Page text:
Big Food endures the slow harvest of supply chain initiatives

By Will Chu

- Last updated on GMT

Sustainability targets adopted by stakeholders in the food industry range from fully traceable, deforestation-free palm oil by the end of 2016 to a 28% reduction in farm-through-landfill greenhouse gas emissions by 2025. ©iStock
Sustainability targets adopted by stakeholders in the food industry range from fully traceable, deforestation-free palm oil by the end of 2016 to a 28% reduction in farm-through-landfill greenhouse gas emissions by 2025. ©iStock
“Big Food” sustainability claims may fall short of expectations, a Dartmouth researcher claims, as food firm’s supply of corn, wheat and soy come from commodity traders and not from farmers. 

This link in the supply chain, according to study author Dr Susanne Freidberg, reduces the knowledge food makers have about the farmers who supply their raw materials.

In the study's findings, published in the Annals of the American Association of Geographers​, Dr Freidberg makes a case of big food’s waning influence over environmental issues.

The study cites conflicting priorities that make the use of commodity trading companies like Cargill or Archer Daniels Midlands, as the preferred approach.

"A lot of the people who work on sustainability for these companies are really committed to changing things for the better,"​ says Dr Freidberg, a professor of geography at Dartmouth University in the US.

"But they don't always have the resources and buy-in that they need to push the industry as far and as fast as it needs to go."

As the Dartmouth study shows, the commodity traders also know little about the farms they buy from, despite their unparalleled access to other forms of market intelligence.

Over the past several years, Big Food have become involved in a range of programs designed to assess and improve the sustainability of their raw material supply chains.

FoodNavigator recently reported on Cargill’s commitment​ to the World Business Council for Sustainable Development’s (WBCSD) Food Reform for Sustainability and Health (FReSH) program that aims to address environmental, food production and formulation issues.

One of the founding members of the FReSH initiative, set up at the start of this year, was Archer Daniels Midlands.

Despite the ambitious goals to reduce emissions, energy and water use across their supply chains, Dr Freidburg argues that the commodities sourced through long, complex, and traditionally nontransparent supply chains, means even the biggest food companies exercise little clout over producers.

“In short, they face increasing pressure to show progress toward agricultural sustainability, yet possess neither the knowledge nor leverage needed to demand it,” ​she said.

From field to market

Reducing on-farm impact is considered a high priority in efforts to achieve sustainability.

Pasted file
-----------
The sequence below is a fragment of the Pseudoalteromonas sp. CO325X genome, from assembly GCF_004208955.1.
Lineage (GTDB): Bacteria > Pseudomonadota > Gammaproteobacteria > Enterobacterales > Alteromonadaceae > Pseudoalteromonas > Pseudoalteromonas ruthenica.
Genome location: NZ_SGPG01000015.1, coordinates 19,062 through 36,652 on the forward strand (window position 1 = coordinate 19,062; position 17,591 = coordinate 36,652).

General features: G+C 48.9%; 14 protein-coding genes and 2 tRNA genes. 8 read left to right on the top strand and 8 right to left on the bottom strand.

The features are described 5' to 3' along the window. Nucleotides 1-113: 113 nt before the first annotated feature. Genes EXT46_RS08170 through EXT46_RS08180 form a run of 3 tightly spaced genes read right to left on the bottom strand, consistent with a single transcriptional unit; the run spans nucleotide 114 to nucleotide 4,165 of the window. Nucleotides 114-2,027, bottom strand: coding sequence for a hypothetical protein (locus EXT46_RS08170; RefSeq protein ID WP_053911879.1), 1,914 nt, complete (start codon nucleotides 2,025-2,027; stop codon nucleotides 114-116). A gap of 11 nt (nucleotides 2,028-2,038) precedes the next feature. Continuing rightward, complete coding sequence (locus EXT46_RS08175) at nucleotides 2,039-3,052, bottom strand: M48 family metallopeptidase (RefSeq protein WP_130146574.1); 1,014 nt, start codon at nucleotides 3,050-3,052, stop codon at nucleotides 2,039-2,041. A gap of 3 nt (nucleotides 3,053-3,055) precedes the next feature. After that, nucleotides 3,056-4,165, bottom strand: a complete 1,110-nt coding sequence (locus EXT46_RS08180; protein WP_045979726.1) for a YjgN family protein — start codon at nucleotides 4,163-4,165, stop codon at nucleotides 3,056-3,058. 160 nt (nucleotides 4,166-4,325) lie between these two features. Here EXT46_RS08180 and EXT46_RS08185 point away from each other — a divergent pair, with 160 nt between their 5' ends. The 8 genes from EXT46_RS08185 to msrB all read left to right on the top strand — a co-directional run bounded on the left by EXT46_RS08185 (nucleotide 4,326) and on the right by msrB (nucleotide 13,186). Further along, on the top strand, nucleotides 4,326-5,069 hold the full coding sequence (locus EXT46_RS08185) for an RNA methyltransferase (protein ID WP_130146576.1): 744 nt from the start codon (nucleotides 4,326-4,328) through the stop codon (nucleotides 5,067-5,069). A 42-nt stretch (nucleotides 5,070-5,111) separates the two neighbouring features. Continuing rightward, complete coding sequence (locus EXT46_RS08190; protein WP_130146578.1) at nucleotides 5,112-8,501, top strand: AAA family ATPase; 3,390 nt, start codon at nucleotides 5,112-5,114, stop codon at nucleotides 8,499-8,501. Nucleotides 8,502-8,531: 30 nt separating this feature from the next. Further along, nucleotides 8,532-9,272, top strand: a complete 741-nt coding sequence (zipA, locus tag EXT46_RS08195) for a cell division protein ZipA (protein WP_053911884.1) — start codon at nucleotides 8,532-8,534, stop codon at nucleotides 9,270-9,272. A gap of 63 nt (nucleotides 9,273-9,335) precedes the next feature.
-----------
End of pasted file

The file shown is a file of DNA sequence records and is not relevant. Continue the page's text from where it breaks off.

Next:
This is because these factors generally account for a larger share of food's environmental footprint than transport or processing. 

In a similar vein to commodity companies, food companies have also signed up to agricultural sustainability initiatives such as the Walmart-backed Sustainability Consortium and Field to Market.

In collaboration with nongovernmental organisations such as WWF and The Nature Conservancy, such calls to action include the creation of tools to collect data about on-farm emissions, energy and natural resource use.

“The challenge is getting farmers to cooperate,”​ said Dr Freidburg. “Few companies offer to pay farmers for this information, despite the time required to compile it.”

“Guarantees of confidentiality have also not reassured farmers about how companies might use their data.”

Uncharted territory

The study also highlights the challenge of conflicting priorities inside Big Food companies that can also slow progress toward more sustainable supply chains.

Dr Freidburg highlighted that companies’ progress toward sustainability targets hinged on many other actors cooperating, despite minimal and uncertain incentives.

“As many Corporate Sustainability managers will readily admit, they are working in uncharted terrain, often with limited expertise, authority, and resources.”

In moving forwards, the study acknowledged company efforts to respond to environmental and reputational risks, although different companies might weigh these risks differently.

“To take the inquiry inside corporations and supply chains does not close the door on critical political economy,”​ the study concluded.

“If anything, it offers valuable insights into the bigger picture (i.e., the assemblage) of corporate food supply chain sustainability initiatives, provided in part by the individuals who work in it every day.

“These insights in turn hint at how even the most ostensibly powerful corporations, faced with limited visibility and influence inside their supply chains, might be pushed to change in unexpected ways.”

Source: Annals of the American Association of Geographers

Published online ahead of print: DOI: 10.1080/24694452.2017.1309967

“Big Food and Little Data: The Slow Harvest of Corporate Food Supply Chain Sustainability Initiatives.”

Authors: Susanne Freidberg

Related topics: Policy, Sustainability

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